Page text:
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The tomb of Ines de Castro, Alcobaca, Portugal.
The tomb of Pedro I of Portugal, Alcobaca, Portugal.
The Coronation of Ines de Castro, Pierre-Charles Comte, 1849.
The murder at the monastery of Santa Clara, Columbano Bordalo Pinheiro 1901/4

 

 

Pedro I of Portugal (1320 –1367) was the eighth king of Portugal and Algarve. His father, Afonso IV of Portugal, wanted to marry Pedro to Constanza Manuel, the daughter of his would-be ally Juan Manuel of Spain. When Constanza arrived in Portugal, Inez de Castro accompanied her as her lady-in-waiting. Pedro fell in love with Inez very quickly and the two started a secret love affair. However, he was forced to marry according to his fathers’s will. After Pedro’s wife Constanza died in 1345, his father Afonso, alarmed by the love scandal and the political ramifications it could cause, ordered Inez to be murdered. The assassins found Inez de Castro by a fountain on the estate and violently murdered her with their swords. Afterwards, her body was quickly and quietly buried in the cemetery of the Santa Clara Church. Pedro's rage at the murder of his love is what supposedly sparked the revolt against his father. It lasted from 1355 until 1356 when Afonso defeated his son – however, one year later king Afonso died and Pedro succeeded to the throne.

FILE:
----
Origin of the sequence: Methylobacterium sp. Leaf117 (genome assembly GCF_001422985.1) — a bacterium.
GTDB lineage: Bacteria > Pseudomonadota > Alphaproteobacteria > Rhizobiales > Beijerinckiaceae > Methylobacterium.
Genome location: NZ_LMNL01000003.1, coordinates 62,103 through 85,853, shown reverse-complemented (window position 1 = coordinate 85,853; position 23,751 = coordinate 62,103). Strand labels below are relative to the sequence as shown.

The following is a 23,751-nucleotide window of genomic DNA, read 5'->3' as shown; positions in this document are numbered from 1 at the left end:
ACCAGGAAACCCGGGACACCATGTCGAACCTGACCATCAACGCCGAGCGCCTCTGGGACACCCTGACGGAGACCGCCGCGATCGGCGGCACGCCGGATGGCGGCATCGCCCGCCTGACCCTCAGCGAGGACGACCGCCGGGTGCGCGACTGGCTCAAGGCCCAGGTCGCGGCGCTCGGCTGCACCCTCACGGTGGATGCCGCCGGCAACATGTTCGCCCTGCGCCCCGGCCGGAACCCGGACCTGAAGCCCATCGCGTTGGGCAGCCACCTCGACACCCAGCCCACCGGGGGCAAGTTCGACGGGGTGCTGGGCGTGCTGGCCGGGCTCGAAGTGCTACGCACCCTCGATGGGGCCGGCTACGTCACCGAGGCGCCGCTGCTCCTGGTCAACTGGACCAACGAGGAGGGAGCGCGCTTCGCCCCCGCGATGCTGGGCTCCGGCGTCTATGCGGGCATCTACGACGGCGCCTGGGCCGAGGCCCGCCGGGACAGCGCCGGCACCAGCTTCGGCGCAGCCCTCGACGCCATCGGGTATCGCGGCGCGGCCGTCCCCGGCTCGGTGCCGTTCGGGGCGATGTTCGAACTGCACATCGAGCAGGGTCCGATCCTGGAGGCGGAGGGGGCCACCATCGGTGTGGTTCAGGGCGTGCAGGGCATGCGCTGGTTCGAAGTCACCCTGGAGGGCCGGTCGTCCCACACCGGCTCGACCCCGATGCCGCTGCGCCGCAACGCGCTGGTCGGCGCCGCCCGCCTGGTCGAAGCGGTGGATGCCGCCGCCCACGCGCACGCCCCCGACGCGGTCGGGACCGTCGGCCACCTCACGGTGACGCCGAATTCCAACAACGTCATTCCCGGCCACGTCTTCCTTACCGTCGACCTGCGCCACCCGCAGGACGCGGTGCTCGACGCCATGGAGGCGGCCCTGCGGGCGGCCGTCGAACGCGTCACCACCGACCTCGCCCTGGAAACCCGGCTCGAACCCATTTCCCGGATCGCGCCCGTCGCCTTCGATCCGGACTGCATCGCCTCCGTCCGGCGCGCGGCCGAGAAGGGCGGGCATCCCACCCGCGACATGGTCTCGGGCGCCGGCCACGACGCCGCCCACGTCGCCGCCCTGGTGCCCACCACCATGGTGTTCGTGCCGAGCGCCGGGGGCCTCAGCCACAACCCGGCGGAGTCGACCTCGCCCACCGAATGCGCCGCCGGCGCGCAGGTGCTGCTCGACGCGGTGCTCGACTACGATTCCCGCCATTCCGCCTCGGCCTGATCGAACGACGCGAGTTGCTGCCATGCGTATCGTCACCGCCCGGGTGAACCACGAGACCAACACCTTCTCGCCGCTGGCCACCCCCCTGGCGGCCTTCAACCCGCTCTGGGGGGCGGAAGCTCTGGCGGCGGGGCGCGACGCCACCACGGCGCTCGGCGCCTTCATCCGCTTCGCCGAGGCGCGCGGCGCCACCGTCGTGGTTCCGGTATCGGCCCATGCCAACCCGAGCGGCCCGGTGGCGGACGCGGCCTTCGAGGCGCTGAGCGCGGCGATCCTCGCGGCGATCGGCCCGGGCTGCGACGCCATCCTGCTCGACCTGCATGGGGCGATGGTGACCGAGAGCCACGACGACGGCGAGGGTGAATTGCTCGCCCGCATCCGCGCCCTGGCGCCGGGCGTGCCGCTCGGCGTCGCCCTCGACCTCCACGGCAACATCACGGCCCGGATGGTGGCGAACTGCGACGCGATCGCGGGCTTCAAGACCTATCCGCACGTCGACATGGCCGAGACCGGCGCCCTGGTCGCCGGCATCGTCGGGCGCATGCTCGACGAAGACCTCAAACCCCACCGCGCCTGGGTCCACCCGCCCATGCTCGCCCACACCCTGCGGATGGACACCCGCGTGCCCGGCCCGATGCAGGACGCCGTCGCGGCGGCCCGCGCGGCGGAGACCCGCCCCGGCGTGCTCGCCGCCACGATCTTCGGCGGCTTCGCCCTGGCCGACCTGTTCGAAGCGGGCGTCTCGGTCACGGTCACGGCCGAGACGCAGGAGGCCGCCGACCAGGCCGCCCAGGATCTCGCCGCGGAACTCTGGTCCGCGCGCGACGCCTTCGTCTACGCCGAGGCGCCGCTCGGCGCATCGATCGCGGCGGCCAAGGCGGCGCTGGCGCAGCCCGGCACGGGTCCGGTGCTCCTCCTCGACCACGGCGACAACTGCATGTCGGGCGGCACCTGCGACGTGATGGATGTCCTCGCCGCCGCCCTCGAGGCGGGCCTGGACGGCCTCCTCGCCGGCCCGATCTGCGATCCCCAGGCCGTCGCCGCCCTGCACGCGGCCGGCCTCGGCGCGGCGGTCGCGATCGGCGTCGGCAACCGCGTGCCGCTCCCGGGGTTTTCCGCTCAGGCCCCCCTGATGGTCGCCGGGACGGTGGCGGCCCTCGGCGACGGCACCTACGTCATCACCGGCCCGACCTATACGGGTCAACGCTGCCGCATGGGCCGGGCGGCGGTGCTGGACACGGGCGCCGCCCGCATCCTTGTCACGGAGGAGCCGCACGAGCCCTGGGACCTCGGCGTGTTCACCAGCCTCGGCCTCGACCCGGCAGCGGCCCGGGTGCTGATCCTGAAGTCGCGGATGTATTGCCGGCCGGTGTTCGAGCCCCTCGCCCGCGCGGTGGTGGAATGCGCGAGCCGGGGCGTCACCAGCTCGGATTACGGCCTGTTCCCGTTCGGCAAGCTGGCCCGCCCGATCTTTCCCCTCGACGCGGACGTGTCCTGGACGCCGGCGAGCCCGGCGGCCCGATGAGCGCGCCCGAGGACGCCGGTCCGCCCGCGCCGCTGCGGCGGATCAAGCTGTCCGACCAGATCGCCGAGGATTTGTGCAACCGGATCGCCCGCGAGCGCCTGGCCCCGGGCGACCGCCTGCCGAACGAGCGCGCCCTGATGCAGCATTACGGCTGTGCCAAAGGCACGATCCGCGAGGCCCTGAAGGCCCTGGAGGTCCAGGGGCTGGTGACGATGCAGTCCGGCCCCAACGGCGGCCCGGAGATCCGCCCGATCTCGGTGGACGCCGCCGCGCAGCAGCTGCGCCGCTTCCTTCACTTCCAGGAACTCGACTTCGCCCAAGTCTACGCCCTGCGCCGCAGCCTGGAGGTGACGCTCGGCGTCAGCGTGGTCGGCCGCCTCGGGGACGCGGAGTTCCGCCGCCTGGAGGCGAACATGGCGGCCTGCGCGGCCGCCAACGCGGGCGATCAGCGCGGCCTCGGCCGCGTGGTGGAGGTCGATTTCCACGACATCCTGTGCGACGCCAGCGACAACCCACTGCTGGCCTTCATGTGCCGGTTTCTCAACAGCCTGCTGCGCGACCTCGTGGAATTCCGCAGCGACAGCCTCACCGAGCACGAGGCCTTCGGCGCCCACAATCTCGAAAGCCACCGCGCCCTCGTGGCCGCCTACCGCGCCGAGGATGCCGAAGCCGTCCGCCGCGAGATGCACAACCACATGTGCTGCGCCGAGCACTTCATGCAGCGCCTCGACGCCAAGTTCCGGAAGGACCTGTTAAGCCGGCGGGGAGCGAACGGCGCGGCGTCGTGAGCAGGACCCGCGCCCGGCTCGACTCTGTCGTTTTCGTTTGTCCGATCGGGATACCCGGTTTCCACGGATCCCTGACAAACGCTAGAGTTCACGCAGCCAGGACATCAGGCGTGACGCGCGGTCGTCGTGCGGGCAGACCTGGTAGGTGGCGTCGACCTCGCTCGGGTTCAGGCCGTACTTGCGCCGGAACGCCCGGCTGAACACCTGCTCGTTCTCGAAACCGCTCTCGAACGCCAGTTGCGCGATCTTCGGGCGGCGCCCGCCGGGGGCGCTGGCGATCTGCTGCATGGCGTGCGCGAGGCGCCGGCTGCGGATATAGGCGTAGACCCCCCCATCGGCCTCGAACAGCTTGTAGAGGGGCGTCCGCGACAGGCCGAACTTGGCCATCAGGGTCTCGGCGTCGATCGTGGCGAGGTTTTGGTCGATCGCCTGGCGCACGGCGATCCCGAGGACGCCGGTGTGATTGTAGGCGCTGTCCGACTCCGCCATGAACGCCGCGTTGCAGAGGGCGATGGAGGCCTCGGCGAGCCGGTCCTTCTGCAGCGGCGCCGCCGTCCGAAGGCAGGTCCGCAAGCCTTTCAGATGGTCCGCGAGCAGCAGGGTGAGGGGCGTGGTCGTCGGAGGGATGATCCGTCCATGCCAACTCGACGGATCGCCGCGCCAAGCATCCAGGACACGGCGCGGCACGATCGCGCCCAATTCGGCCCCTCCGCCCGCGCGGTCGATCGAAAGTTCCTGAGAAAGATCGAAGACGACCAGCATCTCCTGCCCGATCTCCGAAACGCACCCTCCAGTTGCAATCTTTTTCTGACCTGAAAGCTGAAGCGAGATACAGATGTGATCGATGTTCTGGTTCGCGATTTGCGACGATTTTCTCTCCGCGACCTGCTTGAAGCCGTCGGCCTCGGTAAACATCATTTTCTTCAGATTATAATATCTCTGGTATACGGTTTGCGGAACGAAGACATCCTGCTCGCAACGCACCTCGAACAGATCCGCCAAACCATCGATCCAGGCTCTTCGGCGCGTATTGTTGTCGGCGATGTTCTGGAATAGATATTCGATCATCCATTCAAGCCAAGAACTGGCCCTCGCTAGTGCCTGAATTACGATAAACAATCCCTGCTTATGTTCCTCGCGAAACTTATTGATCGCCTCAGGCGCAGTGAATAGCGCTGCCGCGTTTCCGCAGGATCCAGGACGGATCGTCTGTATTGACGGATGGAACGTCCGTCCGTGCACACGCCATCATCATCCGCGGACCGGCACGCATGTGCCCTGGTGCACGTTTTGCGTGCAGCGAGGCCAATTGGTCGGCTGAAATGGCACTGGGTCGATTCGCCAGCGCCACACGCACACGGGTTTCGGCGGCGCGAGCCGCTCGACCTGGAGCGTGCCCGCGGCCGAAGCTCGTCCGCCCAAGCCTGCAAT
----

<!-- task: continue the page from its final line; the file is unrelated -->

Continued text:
Inez' assassins were the recipients of his harshest punishment. For the next few years, Pedro refused to remarry and pondered various ways to make his sons by Inez his rightful heirs. Legend holds that Pedro later had Inez's body exhumed and placed on a throne, dressed in rich robes and jewels, and required all of his vassals to kiss the hand of the deceased "queen". While this has never been proven, it is known that Pedro ordered that Inez would be removed from her resting place in Santa Clara Cemetery, dressed befitting a queen, and brought by Royal Procession to the Alcobaça Abbey (today, a UNESCO World Heritage Site) where her body was reinterred. Pedro had two tombs commissioned for the monastery, one for each of them. The marble tombs still exist today in a chapel, with effigies of Pedro and Inez facing each other. The inscription tells: 'Até o fim do mundo...' or 'Until the end of the world...'